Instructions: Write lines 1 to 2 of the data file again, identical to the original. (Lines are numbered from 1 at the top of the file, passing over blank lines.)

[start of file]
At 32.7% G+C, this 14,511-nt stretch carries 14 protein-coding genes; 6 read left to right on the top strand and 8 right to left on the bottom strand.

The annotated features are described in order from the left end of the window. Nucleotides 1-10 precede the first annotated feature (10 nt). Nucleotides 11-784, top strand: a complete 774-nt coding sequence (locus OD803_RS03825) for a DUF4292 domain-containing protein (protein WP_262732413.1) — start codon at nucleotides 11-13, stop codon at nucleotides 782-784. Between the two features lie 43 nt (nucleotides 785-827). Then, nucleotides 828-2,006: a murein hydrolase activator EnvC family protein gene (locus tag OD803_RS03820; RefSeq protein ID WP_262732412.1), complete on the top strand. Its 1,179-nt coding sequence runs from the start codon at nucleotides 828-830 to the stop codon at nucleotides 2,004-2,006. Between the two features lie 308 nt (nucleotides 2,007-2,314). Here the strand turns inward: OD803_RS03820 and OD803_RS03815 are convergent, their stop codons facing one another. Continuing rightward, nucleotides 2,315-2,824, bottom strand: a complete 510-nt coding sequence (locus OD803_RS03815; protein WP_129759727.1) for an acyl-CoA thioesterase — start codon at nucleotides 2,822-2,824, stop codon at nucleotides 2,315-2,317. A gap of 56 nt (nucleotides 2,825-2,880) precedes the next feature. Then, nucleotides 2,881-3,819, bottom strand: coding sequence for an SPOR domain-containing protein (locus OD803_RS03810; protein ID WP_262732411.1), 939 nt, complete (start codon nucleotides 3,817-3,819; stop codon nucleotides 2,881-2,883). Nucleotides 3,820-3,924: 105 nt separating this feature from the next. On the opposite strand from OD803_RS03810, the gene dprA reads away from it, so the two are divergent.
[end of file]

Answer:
At 32.7% G+C, this 14,511-nt stretch carries 14 protein-coding genes; 6 read left to right on the top strand and 8 right to left on the bottom strand.

The annotated features are described in order from the left end of the window. Nucleotides 1-10 precede the first annotated feature (10 nt). Nucleotides 11-784, top strand: a complete 774-nt coding sequence (locus OD803_RS03825) for a DUF4292 domain-containing protein (protein WP_262732413.1) — start codon at nucleotides 11-13, stop codon at nucleotides 782-784. Between the two features lie 43 nt (nucleotides 785-827). Then, nucleotides 828-2,006: a murein hydrolase activator EnvC family protein gene (locus tag OD803_RS03820; RefSeq protein ID WP_262732412.1), complete on the top strand. Its 1,179-nt coding sequence runs from the start codon at nucleotides 828-830 to the stop codon at nucleotides 2,004-2,006. Between the two features lie 308 nt (nucleotides 2,007-2,314). Here the strand turns inward: OD803_RS03820 and OD803_RS03815 are convergent, their stop codons facing one another. Continuing rightward, nucleotides 2,315-2,824, bottom strand: a complete 510-nt coding sequence (locus OD803_RS03815; protein WP_129759727.1) for an acyl-CoA thioesterase — start codon at nucleotides 2,822-2,824, stop codon at nucleotides 2,315-2,317. A gap of 56 nt (nucleotides 2,825-2,880) precedes the next feature. Then, nucleotides 2,881-3,819, bottom strand: coding sequence for an SPOR domain-containing protein (locus OD803_RS03810; protein ID WP_262732411.1), 939 nt, complete (start codon nucleotides 3,817-3,819; stop codon nucleotides 2,881-2,883). Nucleotides 3,820-3,924: 105 nt separating this feature from the next. On the opposite strand from OD803_RS03810, the gene dprA reads away from it, so the two are divergent.